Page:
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[muh-nip-yuh-ley-shuh n] /məˌnɪp yəˈleɪ ʃən/
the act of manipulating.
the state or fact of being manipulated.
skillful or artful management.
Origin of manipulation
1720-30; < French, equivalent to manipule handful (of grains, etc.; see maniple) + -ation -ation Unabridged
Based on the Random House Dictionary, © Random House, Inc. 2018.
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Examples from the Web for manipulation
Contemporary Examples
Historical Examples
  • I anticipate no difficulty, though it requires some thought in manipulation.

  • Directions for the manipulation of the apparatus are given by the manufacturers.

  • The girl did not answer, but busied herself with the manipulation of her machine.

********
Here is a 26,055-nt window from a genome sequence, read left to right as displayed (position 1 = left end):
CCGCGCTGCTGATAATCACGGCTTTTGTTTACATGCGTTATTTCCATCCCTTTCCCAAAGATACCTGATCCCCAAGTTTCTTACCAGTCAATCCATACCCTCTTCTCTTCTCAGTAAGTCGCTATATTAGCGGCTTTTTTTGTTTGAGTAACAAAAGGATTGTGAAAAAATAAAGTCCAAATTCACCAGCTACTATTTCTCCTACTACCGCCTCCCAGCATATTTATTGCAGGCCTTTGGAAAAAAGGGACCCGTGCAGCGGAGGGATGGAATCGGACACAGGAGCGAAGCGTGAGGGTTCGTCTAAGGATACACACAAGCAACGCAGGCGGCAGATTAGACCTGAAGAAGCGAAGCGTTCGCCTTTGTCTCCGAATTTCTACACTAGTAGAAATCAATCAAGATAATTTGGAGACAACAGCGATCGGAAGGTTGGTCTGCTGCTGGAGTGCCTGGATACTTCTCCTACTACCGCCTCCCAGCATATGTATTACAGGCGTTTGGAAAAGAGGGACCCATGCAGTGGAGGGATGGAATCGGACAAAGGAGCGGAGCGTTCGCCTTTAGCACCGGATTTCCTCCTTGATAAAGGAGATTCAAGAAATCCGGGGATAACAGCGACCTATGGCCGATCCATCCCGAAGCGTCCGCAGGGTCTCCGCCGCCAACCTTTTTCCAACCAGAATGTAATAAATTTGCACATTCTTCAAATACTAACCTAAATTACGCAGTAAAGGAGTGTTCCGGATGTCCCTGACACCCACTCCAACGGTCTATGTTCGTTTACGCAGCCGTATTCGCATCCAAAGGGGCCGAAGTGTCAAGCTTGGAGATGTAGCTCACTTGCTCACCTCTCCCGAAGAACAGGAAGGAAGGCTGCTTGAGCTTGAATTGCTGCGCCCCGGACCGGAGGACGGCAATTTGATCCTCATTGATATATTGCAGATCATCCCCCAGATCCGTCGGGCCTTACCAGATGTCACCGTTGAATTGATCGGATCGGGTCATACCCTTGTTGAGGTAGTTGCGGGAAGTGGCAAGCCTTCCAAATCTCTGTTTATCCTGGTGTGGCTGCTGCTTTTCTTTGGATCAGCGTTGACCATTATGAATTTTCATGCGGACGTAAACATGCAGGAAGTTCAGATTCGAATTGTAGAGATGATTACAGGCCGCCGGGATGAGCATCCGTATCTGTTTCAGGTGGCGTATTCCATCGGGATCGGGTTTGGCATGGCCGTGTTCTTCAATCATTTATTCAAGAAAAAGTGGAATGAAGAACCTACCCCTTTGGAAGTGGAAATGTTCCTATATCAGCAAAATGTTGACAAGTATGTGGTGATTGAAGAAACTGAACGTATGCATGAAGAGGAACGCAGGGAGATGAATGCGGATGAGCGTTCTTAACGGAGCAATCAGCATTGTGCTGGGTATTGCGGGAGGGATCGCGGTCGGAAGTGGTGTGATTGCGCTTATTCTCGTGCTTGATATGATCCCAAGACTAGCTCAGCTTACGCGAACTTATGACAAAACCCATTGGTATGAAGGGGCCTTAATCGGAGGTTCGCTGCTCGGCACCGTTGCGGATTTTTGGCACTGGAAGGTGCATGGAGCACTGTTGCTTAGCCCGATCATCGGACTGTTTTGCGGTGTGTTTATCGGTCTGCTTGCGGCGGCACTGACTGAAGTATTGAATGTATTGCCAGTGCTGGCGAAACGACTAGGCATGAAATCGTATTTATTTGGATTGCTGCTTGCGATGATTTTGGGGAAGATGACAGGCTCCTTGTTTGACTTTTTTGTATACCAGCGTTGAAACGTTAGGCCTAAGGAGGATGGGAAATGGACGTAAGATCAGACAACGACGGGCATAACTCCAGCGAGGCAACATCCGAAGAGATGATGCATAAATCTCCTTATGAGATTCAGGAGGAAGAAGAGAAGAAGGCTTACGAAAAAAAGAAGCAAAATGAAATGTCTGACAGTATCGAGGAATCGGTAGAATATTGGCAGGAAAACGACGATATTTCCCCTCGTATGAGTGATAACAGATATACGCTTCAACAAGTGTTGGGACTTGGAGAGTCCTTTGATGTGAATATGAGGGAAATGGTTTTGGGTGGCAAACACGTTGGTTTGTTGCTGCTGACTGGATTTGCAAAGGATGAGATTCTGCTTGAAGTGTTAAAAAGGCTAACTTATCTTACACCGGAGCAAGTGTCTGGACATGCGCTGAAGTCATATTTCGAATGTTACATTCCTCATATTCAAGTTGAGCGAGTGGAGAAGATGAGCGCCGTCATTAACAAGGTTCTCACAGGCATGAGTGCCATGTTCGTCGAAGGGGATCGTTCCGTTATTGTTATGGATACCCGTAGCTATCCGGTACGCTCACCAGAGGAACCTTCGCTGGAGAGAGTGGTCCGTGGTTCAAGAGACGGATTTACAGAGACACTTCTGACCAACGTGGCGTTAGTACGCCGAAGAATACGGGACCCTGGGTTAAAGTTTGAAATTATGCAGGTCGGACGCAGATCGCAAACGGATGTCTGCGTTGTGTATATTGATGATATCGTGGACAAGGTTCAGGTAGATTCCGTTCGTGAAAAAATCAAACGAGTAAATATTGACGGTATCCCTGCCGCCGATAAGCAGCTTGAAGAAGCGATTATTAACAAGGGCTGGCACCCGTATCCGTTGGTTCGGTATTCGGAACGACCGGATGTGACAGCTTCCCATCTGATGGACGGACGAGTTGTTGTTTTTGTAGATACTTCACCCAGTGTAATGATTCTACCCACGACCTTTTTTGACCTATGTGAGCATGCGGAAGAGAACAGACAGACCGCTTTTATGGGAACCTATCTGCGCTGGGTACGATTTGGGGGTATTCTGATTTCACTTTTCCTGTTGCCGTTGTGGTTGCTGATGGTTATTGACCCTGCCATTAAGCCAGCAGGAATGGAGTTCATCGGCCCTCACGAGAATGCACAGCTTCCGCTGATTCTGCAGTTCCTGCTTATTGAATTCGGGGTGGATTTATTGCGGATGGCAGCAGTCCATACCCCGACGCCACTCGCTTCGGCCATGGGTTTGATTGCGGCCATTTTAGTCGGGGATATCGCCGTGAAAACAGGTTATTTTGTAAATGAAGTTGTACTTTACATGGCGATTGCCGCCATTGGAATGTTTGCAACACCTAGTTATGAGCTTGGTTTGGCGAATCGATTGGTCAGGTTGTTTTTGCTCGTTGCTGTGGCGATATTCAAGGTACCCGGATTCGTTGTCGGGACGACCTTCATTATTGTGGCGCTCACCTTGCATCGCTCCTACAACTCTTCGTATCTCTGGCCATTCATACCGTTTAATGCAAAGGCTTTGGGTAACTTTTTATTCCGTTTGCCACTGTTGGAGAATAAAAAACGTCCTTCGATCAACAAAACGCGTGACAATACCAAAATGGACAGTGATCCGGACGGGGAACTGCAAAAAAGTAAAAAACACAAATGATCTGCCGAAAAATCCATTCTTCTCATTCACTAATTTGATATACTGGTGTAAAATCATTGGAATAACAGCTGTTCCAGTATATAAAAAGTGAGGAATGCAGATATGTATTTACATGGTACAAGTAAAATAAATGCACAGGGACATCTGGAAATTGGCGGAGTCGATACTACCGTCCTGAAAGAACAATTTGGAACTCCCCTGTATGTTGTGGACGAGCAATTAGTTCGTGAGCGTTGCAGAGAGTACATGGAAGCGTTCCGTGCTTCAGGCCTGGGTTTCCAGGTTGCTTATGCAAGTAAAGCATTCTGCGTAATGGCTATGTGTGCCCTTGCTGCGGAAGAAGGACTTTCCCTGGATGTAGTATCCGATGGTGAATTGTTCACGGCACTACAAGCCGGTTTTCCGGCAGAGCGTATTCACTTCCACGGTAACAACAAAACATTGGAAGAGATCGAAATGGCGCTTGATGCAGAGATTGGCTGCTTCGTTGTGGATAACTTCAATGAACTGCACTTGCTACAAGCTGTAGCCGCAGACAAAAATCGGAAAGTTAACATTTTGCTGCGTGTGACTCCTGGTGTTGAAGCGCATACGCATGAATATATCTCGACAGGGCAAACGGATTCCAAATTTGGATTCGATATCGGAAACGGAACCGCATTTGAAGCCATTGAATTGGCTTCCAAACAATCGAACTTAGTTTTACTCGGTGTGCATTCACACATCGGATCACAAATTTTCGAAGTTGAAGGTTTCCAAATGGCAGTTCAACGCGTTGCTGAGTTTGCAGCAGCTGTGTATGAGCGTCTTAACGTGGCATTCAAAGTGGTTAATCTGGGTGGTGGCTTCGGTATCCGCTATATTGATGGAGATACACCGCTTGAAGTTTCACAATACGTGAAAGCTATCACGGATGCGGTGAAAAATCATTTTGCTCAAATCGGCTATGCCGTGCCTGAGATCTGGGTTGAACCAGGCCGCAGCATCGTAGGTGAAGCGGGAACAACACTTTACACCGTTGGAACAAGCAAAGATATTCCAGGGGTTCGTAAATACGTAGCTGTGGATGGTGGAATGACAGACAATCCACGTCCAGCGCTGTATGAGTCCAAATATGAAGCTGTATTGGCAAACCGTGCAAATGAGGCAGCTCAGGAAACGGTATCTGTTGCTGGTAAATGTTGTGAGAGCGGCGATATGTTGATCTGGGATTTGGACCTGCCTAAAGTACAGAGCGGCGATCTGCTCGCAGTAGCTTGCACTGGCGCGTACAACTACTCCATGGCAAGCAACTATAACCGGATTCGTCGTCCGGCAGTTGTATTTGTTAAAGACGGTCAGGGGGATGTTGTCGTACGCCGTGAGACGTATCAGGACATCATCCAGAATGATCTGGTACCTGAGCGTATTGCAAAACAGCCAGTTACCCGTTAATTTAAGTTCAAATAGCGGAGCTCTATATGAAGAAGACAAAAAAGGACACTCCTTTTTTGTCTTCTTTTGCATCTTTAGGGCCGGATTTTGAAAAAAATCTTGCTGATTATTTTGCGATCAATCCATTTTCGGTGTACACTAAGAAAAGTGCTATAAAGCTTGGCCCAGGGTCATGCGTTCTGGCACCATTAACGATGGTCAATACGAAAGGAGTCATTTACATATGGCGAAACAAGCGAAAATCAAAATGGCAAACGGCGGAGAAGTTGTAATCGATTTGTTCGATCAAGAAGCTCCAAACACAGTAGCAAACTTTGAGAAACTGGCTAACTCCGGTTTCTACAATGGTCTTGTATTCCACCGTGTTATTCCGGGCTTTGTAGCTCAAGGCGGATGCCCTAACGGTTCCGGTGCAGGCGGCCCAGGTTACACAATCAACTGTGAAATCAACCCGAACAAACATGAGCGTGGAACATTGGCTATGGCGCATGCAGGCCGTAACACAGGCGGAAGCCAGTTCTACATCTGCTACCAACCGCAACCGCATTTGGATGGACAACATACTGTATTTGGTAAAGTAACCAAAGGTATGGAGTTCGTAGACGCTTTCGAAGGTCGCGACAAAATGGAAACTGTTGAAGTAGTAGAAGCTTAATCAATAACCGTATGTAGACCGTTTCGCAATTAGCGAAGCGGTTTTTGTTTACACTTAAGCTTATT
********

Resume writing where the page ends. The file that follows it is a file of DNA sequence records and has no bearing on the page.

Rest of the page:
The Hound From The North Ridgwell Cullum
  • His own manipulation of the wheel was nothing short of wizardry.

    Gigolo Edna Ferber
  • You're more used to those determinations and that type of manipulation than we are.

    The Black Star Passes John W Campbell
Word Origin and History for manipulation

c.1730, a method of digging ore, from French manipulation, from manipule "handful" (a pharmacists' measure), from Latin manipulus "handful, sheaf, bundle," from manus "hand" (see manual) + root of plere "to fill" (see pleio-). Sense of "skillful handling of objects" is first recorded 1826; extended 1828 to "handling of persons" as well as objects.

Online Etymology Dictionary, © 2010 Douglas Harper
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manipulation in Medicine

manipulation ma·nip·u·la·tion (mə-nĭp'yə-lā'shən)

  1. The act or the practice of manipulating.

  2. The state of being manipulated.

The American Heritage® Stedman's Medical Dictionary
Copyright © 2002, 2001, 1995 by Houghton Mifflin Company. Published by Houghton Mifflin Company.
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